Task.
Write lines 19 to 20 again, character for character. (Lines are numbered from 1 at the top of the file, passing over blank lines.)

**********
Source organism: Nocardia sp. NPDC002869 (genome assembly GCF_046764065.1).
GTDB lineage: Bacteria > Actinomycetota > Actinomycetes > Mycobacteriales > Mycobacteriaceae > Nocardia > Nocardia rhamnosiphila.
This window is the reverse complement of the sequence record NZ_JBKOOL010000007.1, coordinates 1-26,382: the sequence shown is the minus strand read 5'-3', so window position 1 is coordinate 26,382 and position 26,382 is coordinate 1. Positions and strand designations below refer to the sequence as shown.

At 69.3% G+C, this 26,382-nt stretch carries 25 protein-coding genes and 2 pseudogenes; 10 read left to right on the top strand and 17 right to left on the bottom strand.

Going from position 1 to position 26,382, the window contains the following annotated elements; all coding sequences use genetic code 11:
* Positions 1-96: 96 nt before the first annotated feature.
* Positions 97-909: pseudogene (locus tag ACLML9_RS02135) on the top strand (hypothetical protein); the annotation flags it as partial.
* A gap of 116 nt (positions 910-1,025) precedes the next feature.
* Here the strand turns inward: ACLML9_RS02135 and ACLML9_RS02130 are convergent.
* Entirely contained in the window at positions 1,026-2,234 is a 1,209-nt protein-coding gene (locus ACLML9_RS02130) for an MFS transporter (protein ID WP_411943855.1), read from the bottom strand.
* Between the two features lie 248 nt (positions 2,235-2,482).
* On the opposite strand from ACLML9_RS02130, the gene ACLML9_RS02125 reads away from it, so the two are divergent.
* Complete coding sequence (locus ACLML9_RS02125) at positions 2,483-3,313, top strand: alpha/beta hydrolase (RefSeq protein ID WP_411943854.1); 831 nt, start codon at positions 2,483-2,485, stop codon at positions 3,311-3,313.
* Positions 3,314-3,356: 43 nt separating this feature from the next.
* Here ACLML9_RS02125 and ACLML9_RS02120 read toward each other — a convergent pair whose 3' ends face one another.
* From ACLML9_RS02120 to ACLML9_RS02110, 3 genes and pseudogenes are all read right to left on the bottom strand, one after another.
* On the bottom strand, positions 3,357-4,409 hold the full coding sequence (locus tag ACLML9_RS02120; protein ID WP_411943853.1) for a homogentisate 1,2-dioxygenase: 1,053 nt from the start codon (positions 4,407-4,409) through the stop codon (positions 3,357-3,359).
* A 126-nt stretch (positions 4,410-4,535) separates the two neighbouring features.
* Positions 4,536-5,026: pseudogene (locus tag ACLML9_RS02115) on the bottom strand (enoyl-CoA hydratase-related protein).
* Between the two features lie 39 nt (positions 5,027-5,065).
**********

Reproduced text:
* Positions 4,536-5,026: pseudogene (locus tag ACLML9_RS02115) on the bottom strand (enoyl-CoA hydratase-related protein).
* Between the two features lie 39 nt (positions 5,027-5,065).